Reading to Fall Asleep Changed My Life. Here's Why You Should Try It
I've been reading to fall asleep for years. It's my ultimate sleep hack.
Taylor LeameySenior Writer
Taylor Leamey writes about all things wellness, specializing in mental health, sleep and nutrition coverage. She has invested hundreds of hours into studying and researching sleep and holds a Certified Sleep Science Coach certification from the Spencer Institute. Not to mention the years she spent studying mental health fundamentals while earning her bachelor's degrees in both Psychology and Sociology. She is also a Certified Stress Management Coach.
ExpertiseBachelor of Science, Psychology and SociologyCredentials
Most nights, my boyfriend finds me sprawled across the bed, the light on and a book still in my sleeping hand. It's a regular occurrence in my house. Each night, after I brush my teeth and finish my skincare routine, I crawl into bed with a book. Within a few minutes, tension evaporates from my shoulders and I feel my body relax. Then I'm out.
Reading at night is my secret weapon for getting a good night's sleep. If my sage personal advice isn't enough to convince you, here are some real reasons you should be reading to fall asleep at night.
Why reading can help you fall asleep at night
It's relaxing and distracting
Why do we read in the first place? For many, it's to engross ourselves in another world and forget any stress or anxiety we're carrying. That's why I do it. Reading at night helps me redirect negative thoughts and enjoy what I'm doing at the moment.
There's no worrying about work, bills or impending family visits when you're deep in a good book. Stress and anxiety can make falling asleep harder and cause fragmented sleep cycles. Reading offers a way to redirect your thoughts. Studies have shown that reading for half an hour provides a comparable amount of stress relief to watching TV or doing yoga.
It helps you stay asleep for longer
For some, getting to sleep isn't the trouble -- it's staying asleep. Reading is a way to work your brain without physical activity. This means that instead of working yourself into being tired, you naturally relax and get sleepy without effort. Some research has shown that reading for a short time before bed can help you stay asleep longer throughout the night. A different 2021 online survey of over 900 participants found that of the 496 participants who read to fall asleep at night, 42% reported that their sleep quality improved.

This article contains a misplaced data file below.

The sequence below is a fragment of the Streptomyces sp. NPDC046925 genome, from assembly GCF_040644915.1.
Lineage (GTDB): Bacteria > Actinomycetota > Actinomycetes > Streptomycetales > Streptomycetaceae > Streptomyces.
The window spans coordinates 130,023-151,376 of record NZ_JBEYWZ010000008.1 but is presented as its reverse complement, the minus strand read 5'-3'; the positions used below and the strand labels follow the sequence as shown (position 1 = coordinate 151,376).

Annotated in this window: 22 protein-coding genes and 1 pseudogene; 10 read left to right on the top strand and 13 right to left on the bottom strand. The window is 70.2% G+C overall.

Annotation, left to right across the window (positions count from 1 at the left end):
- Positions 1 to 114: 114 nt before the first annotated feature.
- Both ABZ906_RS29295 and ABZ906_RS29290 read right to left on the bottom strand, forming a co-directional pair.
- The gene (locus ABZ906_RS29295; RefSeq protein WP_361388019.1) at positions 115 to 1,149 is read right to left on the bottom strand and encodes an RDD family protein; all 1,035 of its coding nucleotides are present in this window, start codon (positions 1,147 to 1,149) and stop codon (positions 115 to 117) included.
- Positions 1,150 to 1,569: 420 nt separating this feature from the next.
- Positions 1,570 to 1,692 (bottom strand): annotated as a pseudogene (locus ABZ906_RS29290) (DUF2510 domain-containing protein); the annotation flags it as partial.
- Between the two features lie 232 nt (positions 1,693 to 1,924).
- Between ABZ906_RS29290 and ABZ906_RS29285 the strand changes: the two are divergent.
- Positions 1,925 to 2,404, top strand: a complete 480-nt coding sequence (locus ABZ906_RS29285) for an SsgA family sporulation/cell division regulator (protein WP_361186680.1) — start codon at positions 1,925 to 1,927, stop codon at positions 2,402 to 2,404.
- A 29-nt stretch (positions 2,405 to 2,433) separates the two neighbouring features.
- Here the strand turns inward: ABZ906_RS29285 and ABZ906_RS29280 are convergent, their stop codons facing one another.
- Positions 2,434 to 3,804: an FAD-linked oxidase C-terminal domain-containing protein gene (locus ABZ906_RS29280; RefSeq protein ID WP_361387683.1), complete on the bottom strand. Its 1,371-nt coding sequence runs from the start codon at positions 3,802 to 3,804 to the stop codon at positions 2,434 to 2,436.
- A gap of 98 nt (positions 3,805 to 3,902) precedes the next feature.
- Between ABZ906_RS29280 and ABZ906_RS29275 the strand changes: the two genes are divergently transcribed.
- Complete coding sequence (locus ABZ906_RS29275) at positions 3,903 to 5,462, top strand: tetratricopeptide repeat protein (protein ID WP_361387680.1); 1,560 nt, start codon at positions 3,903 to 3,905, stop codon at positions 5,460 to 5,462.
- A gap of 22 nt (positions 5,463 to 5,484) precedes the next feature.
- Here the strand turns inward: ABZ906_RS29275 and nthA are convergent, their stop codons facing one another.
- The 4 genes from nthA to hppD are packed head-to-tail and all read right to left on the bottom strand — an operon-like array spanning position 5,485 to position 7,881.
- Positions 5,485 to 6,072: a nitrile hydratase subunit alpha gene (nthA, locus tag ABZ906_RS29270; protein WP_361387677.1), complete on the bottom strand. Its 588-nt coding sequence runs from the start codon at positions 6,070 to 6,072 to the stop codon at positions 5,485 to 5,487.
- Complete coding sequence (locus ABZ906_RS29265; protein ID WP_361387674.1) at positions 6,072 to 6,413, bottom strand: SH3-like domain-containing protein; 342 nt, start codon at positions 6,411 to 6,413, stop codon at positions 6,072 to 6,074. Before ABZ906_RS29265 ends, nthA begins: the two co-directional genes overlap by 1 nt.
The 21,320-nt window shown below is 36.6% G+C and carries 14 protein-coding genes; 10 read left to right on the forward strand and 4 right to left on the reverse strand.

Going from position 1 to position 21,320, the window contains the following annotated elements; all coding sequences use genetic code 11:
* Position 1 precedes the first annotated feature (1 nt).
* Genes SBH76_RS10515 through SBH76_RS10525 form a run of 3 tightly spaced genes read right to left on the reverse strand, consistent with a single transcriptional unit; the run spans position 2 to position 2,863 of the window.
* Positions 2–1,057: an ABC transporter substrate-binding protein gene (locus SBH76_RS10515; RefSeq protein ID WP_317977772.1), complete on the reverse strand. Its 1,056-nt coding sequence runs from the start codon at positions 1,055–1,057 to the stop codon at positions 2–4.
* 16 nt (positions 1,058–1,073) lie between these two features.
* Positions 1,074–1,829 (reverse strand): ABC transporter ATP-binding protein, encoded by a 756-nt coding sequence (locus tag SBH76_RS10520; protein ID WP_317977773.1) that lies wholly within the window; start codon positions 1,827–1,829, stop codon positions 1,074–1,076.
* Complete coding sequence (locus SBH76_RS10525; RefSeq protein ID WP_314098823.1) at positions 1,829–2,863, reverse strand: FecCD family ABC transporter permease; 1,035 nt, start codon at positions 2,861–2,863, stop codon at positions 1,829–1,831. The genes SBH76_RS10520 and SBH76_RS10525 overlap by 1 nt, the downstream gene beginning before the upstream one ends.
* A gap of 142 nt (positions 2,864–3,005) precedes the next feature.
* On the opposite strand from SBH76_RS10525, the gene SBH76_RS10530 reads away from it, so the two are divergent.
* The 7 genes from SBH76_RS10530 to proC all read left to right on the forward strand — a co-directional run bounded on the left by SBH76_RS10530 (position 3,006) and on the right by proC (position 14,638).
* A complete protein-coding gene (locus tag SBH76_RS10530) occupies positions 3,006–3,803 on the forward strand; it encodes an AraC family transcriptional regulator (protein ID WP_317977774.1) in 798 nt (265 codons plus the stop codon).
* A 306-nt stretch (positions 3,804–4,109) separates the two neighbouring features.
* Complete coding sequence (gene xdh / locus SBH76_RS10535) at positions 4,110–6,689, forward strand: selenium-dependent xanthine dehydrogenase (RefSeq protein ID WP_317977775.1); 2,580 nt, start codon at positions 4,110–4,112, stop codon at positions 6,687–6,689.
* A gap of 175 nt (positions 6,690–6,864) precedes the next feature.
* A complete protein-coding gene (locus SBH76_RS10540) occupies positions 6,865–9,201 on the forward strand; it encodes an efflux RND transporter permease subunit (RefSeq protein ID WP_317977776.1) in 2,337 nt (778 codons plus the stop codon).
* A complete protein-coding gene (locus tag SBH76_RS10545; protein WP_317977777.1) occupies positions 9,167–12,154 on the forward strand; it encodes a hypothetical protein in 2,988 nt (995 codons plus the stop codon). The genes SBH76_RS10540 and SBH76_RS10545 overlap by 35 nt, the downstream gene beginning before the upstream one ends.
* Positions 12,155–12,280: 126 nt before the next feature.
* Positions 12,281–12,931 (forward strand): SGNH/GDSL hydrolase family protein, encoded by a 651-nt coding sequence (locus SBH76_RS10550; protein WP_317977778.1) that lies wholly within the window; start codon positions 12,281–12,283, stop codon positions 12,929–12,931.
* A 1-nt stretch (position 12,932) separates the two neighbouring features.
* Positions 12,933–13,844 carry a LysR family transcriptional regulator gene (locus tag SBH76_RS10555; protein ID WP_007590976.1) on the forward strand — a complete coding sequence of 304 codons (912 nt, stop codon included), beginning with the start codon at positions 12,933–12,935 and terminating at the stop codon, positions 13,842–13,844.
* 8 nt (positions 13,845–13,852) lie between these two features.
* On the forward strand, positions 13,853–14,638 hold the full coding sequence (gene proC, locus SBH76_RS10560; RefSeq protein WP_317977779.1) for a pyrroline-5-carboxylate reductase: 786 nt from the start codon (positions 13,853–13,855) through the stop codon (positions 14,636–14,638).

It's good for your brain
OK, this one isn't exactly sleep-related, but it's worth mentioning. Reading is good for your brain. Reading is a more complex task for the brain than scrolling through your phone or watching TV. So by reading at night, not only are you relaxing, but you're strengthening the connections in your brain and potentially preventing age-related cognitive decline. Reading has also been tied to more empathy and better concentration.
It will become a habit
Integrating reading into your nighttime routine will signal your body that it's time to sleep. Once it's a habit, you'll find your eyelids getting heavy shortly after you've snuggled up in bed with a good book. Sometimes, I can fall asleep before I even get through a chapter because it's a defined part of my nighttime routine.
How not to read to fall asleep
As with everything, there is a right and wrong way to do things. Make sure you avoid these pitfalls when reading to fall asleep.
Don't read for too long
Admittedly, there are a few caveats I have to mention about reading to fall asleep. Depending on where you are in your book, you can accidentally read too long and eat into the time you should be asleep. We've all been there. To solve this, I like to set a chapter limit that I can't cross -- no matter if things are starting to get good. Another tip to ensure that reading doesn't impact your ability to sleep is to steer clear of books that will cause a significant emotional response.
Don't read on your phone
You should avoid reading on screens that give off blue light. Blue light interrupts the body's natural melatonin production. Melatonin is the hormone that helps our body regulate the circadian rhythm or sleep/wake cycle. When the sun is up, melatonin production is blocked to keep us from getting tired. As the sun sets, melatonin is released and we get tired. Blue light throws off this process, making it harder to get quality sleep.
Reading can't be the only thing you do
As much as I hate to admit it, reading isn't a magical cure-all for poor sleep hygiene. It can't replace everything that goes into sleeping; it's merely a supplement. You should watch your caffeine intake in the afternoon, avoid spicy or heavy meals before bed and always prioritize sleeping -- no matter how good the book is.
The information contained in this article is for educational and informational purposes only and is not intended as health or medical advice. Always consult a physician or other qualified health provider regarding any questions you may have about a medical condition or health objectives.